Terroir Piesport

Terroir...  a term that is discussed often, but cannot be explained... or can it?

To explain this term, we should best go on a journey through time... in the case of Piesport, to the 2nd century CE.
At exactly this point, something that could be called the "Big Bang" of viniculture happened in our region.
When the Romans pushed into our region almost 2,000 years ago, they needed wine for their troops, because according to traditions, each legionary was granted a certain ration of it. So it was the Romans, experienced with viniculture, who cultivated wine especially on sun rich slopes with good soil properties, the first vines of our region.

The two essential components of terroir... climate and soil, had to exist in order to grow vines at all. As with any plant, an optimal natural condition is not without consequence for the vine and so, because of physical and biochemical influences, a direct impact on the contents of the grapes occurs.

Of greatest importance for the grape is the microclimate of each site, since every area of a vineyard has different conditions. If one site has, for example, 12 hours of sunlight, another area might only have 10 hours. In one area, the nightly dew dries in the early morning hours... in another, perhaps only around midday. All this affects the vine to a considerable extent, and often produces very different, distinct wines and flavors in one vineyard. Thus, we come to the third component of the terroir...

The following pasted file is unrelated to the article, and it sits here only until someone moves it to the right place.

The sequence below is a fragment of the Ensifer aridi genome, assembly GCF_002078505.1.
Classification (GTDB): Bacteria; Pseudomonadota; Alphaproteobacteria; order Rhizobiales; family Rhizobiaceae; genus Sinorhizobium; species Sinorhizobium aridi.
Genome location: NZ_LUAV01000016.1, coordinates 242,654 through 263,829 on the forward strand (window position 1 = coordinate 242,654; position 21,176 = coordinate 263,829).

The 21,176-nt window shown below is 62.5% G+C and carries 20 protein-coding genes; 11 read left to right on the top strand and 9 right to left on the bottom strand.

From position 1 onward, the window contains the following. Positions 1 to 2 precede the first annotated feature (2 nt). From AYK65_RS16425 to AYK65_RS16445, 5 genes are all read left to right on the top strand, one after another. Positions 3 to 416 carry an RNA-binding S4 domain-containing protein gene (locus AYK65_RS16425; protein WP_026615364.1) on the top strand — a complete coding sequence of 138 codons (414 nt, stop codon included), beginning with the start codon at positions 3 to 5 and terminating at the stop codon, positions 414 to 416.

It was the wine-makers who gave the sites often strange-sounding, but clearly defined names due to the diverse nature of the wines. It is the wine-maker who decides on selection of the vines, soil management, crop protection, trimming and conditioning of his vineyards and ideally achieves a symbiosis, emerging from decades of experience and knowledge of his wines.
If such a symbiosis succeeds, the wine-maker can often produce exceptional wines nobody else could produce with the same terroir. So, the Piesport top locations "Goldtröpfchen" and "Domherr" can be clearly distinguished from each other in their nuances and show typical traits, even though both locations are directly next to each other.
It quickly becomes clear that what can be found right here is the most striking contrast to a mass-produced wine which naturally possesses much less expressed nuances... and yet... that is where the roots of wine-making in Europe lie: In the former needs in a large amount of wine for the Roman Empire.

Jörg Kinn, Piesport 2008